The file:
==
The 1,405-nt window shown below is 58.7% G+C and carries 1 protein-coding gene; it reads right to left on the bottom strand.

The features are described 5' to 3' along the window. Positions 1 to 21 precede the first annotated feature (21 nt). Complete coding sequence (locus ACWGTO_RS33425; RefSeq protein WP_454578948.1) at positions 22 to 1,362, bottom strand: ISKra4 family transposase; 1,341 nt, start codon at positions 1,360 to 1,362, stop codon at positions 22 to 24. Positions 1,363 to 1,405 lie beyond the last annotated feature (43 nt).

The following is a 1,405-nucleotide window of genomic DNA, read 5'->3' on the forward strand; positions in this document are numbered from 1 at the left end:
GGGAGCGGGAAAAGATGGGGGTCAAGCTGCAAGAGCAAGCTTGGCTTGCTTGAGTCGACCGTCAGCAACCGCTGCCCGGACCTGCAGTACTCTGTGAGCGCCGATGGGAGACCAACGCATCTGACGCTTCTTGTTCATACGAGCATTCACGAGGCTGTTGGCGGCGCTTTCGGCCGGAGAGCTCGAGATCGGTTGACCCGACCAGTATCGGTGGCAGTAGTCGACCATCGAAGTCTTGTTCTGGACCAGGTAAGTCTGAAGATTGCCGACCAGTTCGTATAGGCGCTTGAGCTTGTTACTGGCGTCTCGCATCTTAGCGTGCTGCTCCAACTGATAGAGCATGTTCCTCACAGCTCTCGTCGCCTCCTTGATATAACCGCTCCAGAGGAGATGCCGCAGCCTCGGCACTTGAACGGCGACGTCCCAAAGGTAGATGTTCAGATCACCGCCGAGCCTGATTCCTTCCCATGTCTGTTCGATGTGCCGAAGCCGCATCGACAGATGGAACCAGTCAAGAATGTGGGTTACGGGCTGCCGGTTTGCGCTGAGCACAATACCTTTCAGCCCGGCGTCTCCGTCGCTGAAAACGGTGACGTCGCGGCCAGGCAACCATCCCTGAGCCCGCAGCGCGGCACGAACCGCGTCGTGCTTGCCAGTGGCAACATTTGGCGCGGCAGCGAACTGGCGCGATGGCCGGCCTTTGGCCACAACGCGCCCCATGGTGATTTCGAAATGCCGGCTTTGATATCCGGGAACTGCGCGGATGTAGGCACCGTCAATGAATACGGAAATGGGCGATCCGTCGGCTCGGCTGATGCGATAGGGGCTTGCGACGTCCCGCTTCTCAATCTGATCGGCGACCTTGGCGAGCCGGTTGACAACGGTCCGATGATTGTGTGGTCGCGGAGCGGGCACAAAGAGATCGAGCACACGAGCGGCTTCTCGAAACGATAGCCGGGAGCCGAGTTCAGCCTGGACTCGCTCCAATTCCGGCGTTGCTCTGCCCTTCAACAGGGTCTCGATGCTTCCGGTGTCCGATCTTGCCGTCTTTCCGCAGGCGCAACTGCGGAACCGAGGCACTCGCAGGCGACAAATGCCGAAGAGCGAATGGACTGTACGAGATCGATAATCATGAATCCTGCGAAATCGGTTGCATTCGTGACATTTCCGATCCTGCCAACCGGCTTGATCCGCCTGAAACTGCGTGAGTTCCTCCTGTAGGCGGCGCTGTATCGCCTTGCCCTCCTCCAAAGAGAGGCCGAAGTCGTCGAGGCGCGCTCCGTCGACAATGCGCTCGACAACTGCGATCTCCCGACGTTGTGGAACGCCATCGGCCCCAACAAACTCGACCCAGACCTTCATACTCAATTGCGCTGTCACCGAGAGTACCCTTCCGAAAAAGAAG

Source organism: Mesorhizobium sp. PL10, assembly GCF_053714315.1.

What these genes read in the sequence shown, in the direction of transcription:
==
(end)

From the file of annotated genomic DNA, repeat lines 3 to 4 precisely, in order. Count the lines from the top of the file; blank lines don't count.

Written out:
The following is a 1,405-nucleotide window of genomic DNA, read 5'->3' on the forward strand; positions in this document are numbered from 1 at the left end:
GGGAGCGGGAAAAGATGGGGGTCAAGCTGCAAGAGCAAGCTTGGCTTGCTTGAGTCGACCGTCAGCAACCGCTGCCCGGACCTGCAGTACTCTGTGAGCGCCGATGGGAGACCAACGCATCTGACGCTTCTTGTTCATACGAGCATTCACGAGGCTGTTGGCGGCGCTTTCGGCCGGAGAGCTCGAGATCGGTTGACCCGACCAGTATCGGTGGCAGTAGTCGACCATCGAAGTCTTGTTCTGGACCAGGTAAGTCTGAAGATTGCCGACCAGTTCGTATAGGCGCTTGAGCTTGTTACTGGCGTCTCGCATCTTAGCGTGCTGCTCCAACTGATAGAGCATGTTCCTCACAGCTCTCGTCGCCTCCTTGATATAACCGCTCCAGAGGAGATGCCGCAGCCTCGGCACTTGAACGGCGACGTCCCAAAGGTAGATGTTCAGATCACCGCCGAGCCTGATTCCTTCCCATGTCTGTTCGATGTGCCGAAGCCGCATCGACAGATGGAACCAGTCAAGAATGTGGGTTACGGGCTGCCGGTTTGCGCTGAGCACAATACCTTTCAGCCCGGCGTCTCCGTCGCTGAAAACGGTGACGTCGCGGCCAGGCAACCATCCCTGAGCCCGCAGCGCGGCACGAACCGCGTCGTGCTTGCCAGTGGCAACATTTGGCGCGGCAGCGAACTGGCGCGATGGCCGGCCTTTGGCCACAACGCGCCCCATGGTGATTTCGAAATGCCGGCTTTGATATCCGGGAACTGCGCGGATGTAGGCACCGTCAATGAATACGGAAATGGGCGATCCGTCGGCTCGGCTGATGCGATAGGGGCTTGCGACGTCCCGCTTCTCAATCTGATCGGCGACCTTGGCGAGCCGGTTGACAACGGTCCGATGATTGTGTGGTCGCGGAGCGGGCACAAAGAGATCGAGCACACGAGCGGCTTCTCGAAACGATAGCCGGGAGCCGAGTTCAGCCTGGACTCGCTCCAATTCCGGCGTTGCTCTGCCCTTCAACAGGGTCTCGATGCTTCCGGTGTCCGATCTTGCCGTCTTTCCGCAGGCGCAACTGCGGAACCGAGGCACTCGCAGGCGACAAATGCCGAAGAGCGAATGGACTGTACGAGATCGATAATCATGAATCCTGCGAAATCGGTTGCATTCGTGACATTTCCGATCCTGCCAACCGGCTTGATCCGCCTGAAACTGCGTGAGTTCCTCCTGTAGGCGGCGCTGTATCGCCTTGCCCTCCTCCAAAGAGAGGCCGAAGTCGTCGAGGCGCGCTCCGTCGACAATGCGCTCGACAACTGCGATCTCCCGACGTTGTGGAACGCCATCGGCCCCAACAAACTCGACCCAGACCTTCATACTCAATTGCGCTGTCACCGAGAGTACCCTTCCGAAAAAGAAG